In summary, our findings demonstrate that CpG sites in the POU2F3 promoter are often aberrantly methylated in CCs and that such hypermethylation of the promoter associates with transcriptional silencing of the POU2F3 gene. Thus, epigenetic mechanisms may mediate POU2F3 downregulation in CC cells. The tissue specificity of POU2F3 and its loss of function in more than 40% of squamous CCs make it a target for transcriptional therapy aimed at restoring differentiation as a component of cancer treatment.

Materials and methods

Identification of the POU2F3 promoter, CpG island and transcriptional binding sites

We used the complete cDNA sequence of POU2F3 (GenBank Accession No. AF133895) to search the human genome database (May 2004 Assembly) at The genomic sequence was located from 119 616 256 to 119 695 863 bp (a span of 79 608 bp) on chromosome 11. An interval of 3 kb upstream and downstream from the transcription initiation site was used for in silico promoter region and CpG island identification. The putative promoter region was predicted by PromoSer software (http://biosulf.buledu/cgi-bin/zlab/ The CpG plot program ( was used to identify the CpG island, using the following parameters: length >200 bp, C+G% >50.00 and observed/expected ratio >0.60. Transcriptional binding sites were identified by TESS: Transcription Element Search Software at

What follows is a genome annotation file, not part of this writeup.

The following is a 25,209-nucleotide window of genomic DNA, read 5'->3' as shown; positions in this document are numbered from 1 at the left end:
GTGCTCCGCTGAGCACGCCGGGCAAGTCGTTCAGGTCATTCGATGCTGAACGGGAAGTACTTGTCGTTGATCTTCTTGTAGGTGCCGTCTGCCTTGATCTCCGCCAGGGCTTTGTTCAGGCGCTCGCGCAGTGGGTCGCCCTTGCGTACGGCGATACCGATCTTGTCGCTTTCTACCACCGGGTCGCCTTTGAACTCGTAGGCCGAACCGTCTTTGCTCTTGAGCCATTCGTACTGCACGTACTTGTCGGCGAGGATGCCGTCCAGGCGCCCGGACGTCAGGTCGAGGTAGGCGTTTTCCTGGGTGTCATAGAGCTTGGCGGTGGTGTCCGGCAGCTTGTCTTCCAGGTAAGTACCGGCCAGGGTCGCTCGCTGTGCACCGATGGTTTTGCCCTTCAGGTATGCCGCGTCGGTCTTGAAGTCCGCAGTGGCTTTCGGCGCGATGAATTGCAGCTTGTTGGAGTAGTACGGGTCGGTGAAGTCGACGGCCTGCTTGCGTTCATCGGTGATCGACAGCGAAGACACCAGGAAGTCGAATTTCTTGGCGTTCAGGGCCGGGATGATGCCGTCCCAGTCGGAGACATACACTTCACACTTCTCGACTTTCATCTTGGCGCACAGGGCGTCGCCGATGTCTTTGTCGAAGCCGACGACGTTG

Cervical tumors and cervical cancer cell lines

A total of 46 snap-frozen, 22-optimum cutting temperature OCT embedded CC biopsies (five adenocarcinomas, nine adenosquamous carcinomas and 32 squamous cell carcinomas), 13 normal cervical epithelia, 13 CINs and 11 CC cell lines were analysed for POU2F3 expression or POU2F3 methylation. Normal cervix was defined as stratified squamous epithelium histopathologically absent of cellular atypia. In this study, the normal cervix was from ectocervix. DNAs/RNAs for eight of the cancers, all normal epithelia and all the CIN specimens were obtained by laser capture microdissection (LCM, PixCell® IIe LCM System, Arcturus Engineering, Mountain View, CA, USA). All other tumor DNAs used for methylation analysis only were sectioned from the OCT-embedded tumor biopsies. Cervical cancer cell lines were developed either by JR (CCI) (Rader et al., 1990) or purchased from American Type Culture Collection (HeLa, SiHa, Ca Ski, C-4 I, HT-3, ME-180, C-33A, SW756, Hs588.T and DoTc2 4510) (American Type Culture Collection (ATCC), Manassas, VA, USA). Cells were grown in the media as recommended by the ATCC.